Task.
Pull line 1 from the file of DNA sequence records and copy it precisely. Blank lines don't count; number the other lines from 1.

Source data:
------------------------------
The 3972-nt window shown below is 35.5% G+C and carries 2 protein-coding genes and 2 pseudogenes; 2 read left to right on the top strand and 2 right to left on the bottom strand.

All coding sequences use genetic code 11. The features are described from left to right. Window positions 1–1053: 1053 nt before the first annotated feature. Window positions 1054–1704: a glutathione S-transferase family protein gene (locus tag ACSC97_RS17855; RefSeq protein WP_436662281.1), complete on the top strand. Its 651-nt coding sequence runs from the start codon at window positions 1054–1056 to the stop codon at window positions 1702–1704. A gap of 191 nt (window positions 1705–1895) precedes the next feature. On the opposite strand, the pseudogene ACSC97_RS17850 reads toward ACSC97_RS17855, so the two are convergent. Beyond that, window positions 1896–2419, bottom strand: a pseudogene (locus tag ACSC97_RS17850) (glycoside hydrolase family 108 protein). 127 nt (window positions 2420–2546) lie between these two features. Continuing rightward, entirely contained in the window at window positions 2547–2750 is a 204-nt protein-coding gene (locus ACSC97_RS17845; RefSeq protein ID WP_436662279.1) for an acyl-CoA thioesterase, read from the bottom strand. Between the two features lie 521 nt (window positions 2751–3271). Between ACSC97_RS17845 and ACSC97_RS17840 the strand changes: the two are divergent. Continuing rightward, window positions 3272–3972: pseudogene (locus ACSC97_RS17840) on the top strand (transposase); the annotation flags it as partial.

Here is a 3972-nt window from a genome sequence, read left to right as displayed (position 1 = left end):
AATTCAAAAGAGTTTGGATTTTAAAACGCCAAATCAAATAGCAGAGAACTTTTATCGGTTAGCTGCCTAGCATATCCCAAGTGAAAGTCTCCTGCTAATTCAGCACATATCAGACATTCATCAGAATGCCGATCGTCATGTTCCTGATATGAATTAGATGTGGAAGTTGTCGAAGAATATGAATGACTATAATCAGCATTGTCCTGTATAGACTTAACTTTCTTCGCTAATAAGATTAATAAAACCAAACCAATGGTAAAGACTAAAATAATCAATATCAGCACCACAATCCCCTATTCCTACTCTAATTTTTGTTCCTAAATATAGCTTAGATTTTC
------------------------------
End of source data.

The 3972-nt window shown below is 35.5% G+C and carries 2 protein-coding genes and 2 pseudogenes; 2 read left to right on the top strand and 2 right to left on the bottom strand.